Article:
By Paul Kennedy
The USA's 4-3 win over Germany was one of those rare games where you can take away as many positives as negatives. Jozy Altidore had perhaps his greatest game ever with the national team, and Clint Dempsey scored two wonderfully taken goals as the USA matched its goal output for its first five games of the year. But what do you say about a defense that looks so shaky?
In two weeks, we'll know what all this means. Will the USA play with purpose and show the attacking spark it demonstrated all afternoon at RFK in the upcoming qualifiers against Jamaica, Panama and Honduras? Or will it sleepwalk through the upcoming Hexagonal matches as it has so often done in qualifying? And will the USA pay dearly for its defense's frailties or will they continue, as is more likely, go unexposed against the lesser opposition it will face over the next three games?
In the meantime, here's what's to remember from a remarkable U.S. Soccer 100th birthday bash ...
GREAT GAMES FROM FRONT FIVE. The easy thing to say is that Altidore (with his first goal since the 2011 Gold Cup against Guadeloupe) and Dempsey (now second on the all-time U.S. scoring list) were the difference, but there were many players who contributed to the U.S. win. The Jermaine Jones-Michael Bradley combo had its best game ever. Bradley's composure on the ball allowed the USA to control play for long stretches of the game in midfield, while Jones added bite to the attack. Graham Zusi showed why Jurgen Klinsmann believes he doesn't need Landon Donovan, hitting a perfectly placed ball -- the kind that made Donovan so special -- to set up Altidore's opener.
EVANS IMPRESSES AT RIGHT BACK. Brad Evans at right back? The big surprise in the U.S. lineup was the presence of the Seattle Sounders midfielder at right back in place of Geoff Cameron, making him the fourth player to start there in the last six matches, and it turned out to be the one positive you could take away from an otherwise very shaky performance from the U.S. backline. Evans played with composure and made good touches for a performance that should signal the end of the Cameron experiment at right back.
MORE HORRIBLE DEFENDING. The seven goals the USA has allowed in last two games are only the third time in the last 40 years it allowed that many goals in consecutive games. The other times came in 1990 (2-1 friendly lose to Switzerland and 5-1 loss to Czechoslovakia in World Cup) and 2007 (4-1 loss to Argentina and 3-1 loss to Paraguay with "B" team at Copa America). Omar Gonzalez was supposed to be the answer for the USA in the middle of the defense, but he had another brain-freeze, losing Heiko Westermann on Germany's first goal. Matt Besler was better than Clarence Goodson alongside Gonzalez, but that isn't saying much. The USA gave Germany loads of chances inside the area and was lucky not to have been punished for more than just three goals. As for DaMarcus Beasley on the left side, you could say he hung in there, but at least that was better than what you could say about his replacement, Edgar Castillo, who was repeatedly beaten by Sidney Sam. And in goal? Tim Howard didn't exactly shine on the last two German goals.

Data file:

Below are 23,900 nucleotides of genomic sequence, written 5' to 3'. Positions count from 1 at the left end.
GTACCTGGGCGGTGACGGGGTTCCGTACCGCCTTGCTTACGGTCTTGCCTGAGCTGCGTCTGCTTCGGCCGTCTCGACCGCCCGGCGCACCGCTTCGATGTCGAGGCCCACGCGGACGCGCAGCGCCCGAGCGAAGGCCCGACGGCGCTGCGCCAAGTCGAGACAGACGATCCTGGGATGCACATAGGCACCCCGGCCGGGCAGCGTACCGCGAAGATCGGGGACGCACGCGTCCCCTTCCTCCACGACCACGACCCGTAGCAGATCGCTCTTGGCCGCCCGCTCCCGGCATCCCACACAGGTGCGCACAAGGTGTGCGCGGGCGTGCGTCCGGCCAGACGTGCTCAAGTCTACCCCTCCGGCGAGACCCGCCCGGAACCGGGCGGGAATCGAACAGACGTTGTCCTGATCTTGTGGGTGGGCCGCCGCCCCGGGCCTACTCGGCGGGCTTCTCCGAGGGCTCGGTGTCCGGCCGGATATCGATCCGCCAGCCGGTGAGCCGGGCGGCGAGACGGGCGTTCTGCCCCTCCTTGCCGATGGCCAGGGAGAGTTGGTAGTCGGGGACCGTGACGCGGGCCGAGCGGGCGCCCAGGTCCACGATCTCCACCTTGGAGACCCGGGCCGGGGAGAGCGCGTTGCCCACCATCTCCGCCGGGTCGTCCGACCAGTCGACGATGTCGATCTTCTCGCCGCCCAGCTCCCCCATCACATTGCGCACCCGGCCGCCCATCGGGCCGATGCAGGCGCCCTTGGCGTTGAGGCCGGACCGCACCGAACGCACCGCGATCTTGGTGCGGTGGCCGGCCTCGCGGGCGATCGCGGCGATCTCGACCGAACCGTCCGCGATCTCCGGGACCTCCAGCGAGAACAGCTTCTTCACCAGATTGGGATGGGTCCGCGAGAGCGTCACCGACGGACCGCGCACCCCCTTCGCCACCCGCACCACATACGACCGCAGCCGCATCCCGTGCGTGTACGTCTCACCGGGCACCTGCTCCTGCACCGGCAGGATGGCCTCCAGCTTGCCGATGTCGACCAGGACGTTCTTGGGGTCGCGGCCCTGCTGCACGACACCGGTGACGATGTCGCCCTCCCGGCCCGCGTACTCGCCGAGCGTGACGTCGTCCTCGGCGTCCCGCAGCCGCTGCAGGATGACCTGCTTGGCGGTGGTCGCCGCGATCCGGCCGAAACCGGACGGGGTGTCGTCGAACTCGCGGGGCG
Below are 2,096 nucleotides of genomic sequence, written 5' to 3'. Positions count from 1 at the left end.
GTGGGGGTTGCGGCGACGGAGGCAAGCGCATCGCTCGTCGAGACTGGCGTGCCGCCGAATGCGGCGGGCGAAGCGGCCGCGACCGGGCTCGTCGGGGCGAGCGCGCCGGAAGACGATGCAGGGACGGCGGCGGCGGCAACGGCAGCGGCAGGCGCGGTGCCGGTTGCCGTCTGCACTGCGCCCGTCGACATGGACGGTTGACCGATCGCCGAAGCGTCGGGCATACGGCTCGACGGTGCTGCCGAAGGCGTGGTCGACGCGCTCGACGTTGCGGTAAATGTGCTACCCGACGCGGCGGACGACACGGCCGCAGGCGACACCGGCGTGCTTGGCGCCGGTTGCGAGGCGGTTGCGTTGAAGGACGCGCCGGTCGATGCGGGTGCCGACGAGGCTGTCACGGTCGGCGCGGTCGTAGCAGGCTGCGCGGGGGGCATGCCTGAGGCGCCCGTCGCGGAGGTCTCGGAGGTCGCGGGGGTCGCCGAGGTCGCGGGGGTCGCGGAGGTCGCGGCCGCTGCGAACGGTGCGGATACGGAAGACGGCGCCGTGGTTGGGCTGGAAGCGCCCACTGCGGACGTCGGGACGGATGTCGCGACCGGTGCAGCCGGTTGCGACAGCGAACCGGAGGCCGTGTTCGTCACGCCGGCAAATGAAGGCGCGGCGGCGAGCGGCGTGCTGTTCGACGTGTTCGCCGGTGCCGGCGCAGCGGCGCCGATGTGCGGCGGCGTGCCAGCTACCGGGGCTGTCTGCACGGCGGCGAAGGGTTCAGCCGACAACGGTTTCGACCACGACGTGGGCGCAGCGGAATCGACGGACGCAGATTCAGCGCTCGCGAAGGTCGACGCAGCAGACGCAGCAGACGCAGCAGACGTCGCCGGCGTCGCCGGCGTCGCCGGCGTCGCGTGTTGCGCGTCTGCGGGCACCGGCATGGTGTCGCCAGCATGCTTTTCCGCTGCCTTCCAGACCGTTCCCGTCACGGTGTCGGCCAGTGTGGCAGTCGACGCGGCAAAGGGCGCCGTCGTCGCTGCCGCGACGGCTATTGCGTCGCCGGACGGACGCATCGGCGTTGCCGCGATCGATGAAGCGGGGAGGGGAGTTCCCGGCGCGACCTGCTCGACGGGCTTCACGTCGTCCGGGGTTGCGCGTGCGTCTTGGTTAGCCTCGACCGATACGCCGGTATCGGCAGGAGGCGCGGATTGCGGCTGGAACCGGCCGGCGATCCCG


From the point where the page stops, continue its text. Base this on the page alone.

GERMAN "B" TEAM ON VACATION. Unlike Belgium, which came to Cleveland with close to its first team and used its game against the USA as a warmup for Friday's key World Cup 2014 qualifier against Serbia, this was not the German national team that has won all six World Cup 2014 qualifiers, and they have nothing to prepare for. Only one starter from Germany's most recent qualifier -- central defender Per Mertesacker (burned on Altidore's goal) -- was in Joachim Loew's squad for its two-game U.S. tour. After scoring four goals in the first 24 minutes in Boca Raton, they gave up two goals to Ecuador and four more to the USA before heading off on vacation. Back home, the view was likely that they had already checked out on vacation.